• Proposed acquisition of antibiotic resistance genes through epigenetic mechanisms.
    • Stemming from maintenance of specific chromatin configurations or DNA methylation states.
    • High rate of reversal of resistant phenotypes supports the idea of epigenetic mechanisms.
    • Epigenetic mechanisms do not confer lasting phenotype.

Horizontal Gene Transfer

  • Horizontal gene transfer (HGT) is significant for:
    • Spread, evolution, and maintenance of antibiotic resistance in pathogenic bacteria.
    • Elimination of antibiotic resistance genes (ARGs) from natural environments in clinical settings.
  • Example: Dissemination of carbapenem resistance in Enterobacteriaceae:
    • blaNDM-1 gene encoding carbapenemase enzyme spreads rapidly through HGT.
    • Identified in various Enterobacteriaceae species, enabling resistance to carbapenem antibiotics.
    • Contributes to broad resistance to last-resort antibiotics.
  • Example: Shigella outbreak in the United Kingdom:
    • Transfer of plasmid-borne antibiotic resistance gene.
    • Plasmid carries resistance to azithromycin.
    • Facilitates proliferation of previously rare pathogens, reducing efficacy of conventional antibiotics.
    • Multiple outbreaks involving distinct strains emerge as strains acquire the same plasmid independently.


  • Primary mechanism of horizontal gene transfer (HGT).
  • DNA transferred between cells via pili or adhesins.
  • Facilitated by conjugative machinery on plasmids or integrative conjugative elements.

Transformation and Transduction

  • Transformation: Uptake of genetic material from the environment.
  • Transduction: Introduction of foreign DNA via viruses.
  • Transformation facilitated by factors like growth phase or specific substances.

Biofilm Formation

  • Bacteria’s resistance is influenced by metabolic state.
  • Biofilms: Organized communities with self-produced matrix.
  • Biofilm shields bacteria from antibiotics and the immune system.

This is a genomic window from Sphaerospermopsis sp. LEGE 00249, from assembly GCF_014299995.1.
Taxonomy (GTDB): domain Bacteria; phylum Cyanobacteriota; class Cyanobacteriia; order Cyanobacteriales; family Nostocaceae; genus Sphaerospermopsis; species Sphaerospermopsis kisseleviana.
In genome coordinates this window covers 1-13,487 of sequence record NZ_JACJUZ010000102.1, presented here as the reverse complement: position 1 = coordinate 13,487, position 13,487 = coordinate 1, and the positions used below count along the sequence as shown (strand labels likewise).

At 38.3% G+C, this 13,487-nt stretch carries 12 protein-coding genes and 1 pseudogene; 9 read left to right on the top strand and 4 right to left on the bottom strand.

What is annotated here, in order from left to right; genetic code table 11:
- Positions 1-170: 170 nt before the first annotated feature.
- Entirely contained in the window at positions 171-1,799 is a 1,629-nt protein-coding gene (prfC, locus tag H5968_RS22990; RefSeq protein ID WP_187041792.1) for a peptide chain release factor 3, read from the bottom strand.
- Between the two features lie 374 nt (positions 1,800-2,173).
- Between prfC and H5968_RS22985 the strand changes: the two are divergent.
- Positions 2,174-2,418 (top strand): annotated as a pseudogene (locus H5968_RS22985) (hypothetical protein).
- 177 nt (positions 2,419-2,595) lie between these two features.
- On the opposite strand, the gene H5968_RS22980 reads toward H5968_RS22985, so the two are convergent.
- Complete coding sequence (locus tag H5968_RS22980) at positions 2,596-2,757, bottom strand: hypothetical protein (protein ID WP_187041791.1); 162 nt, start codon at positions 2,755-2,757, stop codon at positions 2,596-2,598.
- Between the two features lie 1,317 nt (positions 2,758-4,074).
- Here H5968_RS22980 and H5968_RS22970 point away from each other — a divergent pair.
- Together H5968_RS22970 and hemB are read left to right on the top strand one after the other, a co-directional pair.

• Quorum sensing coordinates resistance mechanisms.
  • Biofilms serve as focal points for transmission of antibiotic resistance genes.

Stringent Response

  • (p) ppGpp modulation regulates bacterial responses to stress.
  • Prioritizes survival over growth.
  • Downregulates growth-related genes.
  • Activates stress adaptation mechanisms like efflux pumps.

Enzymatic Inactivation

  • Bacteria possess enzymes that modify or degrade antibiotics.
  • Example: β-lactamase breaks down β-lactam antibiotics.

Efflux Pumps

  • Membrane proteins actively remove antibiotics from cells.
  • Leads to multidrug resistance.
  • Example: Pseudomonas aeruginosa employs efflux pumps like MexAB-OprM.

Alternative Metabolic Pathways

  • Bacteria utilize alternative pathways to evade antibiotic effects.
  • Nullifies antibiotic effectiveness against specific targets.

Altered Permeability

  • Changes in cell membrane permeability impact antibiotic entry.
  • Decreased permeability limits antibiotic uptake.
  • Example: Gram-negative bacteria reduce outer membrane permeability to resist tetracycline.


  • Different mechanisms of developing resistance for antibiotics have been studied
  • Development of resistance patterns is influenced by the exposure of antibiotics Hence; we need to understand the mechanism of action of different classes of antibiotics we use in poultry.
  • A bacteria can develop more than one mechanism of resistance, which is further termed as multidrug resistance.
  • Understanding the resistance mechanisms can help us to select different alternatives for antibiotics
  • Antibiotic resistance and its threat compels us to question our future approach.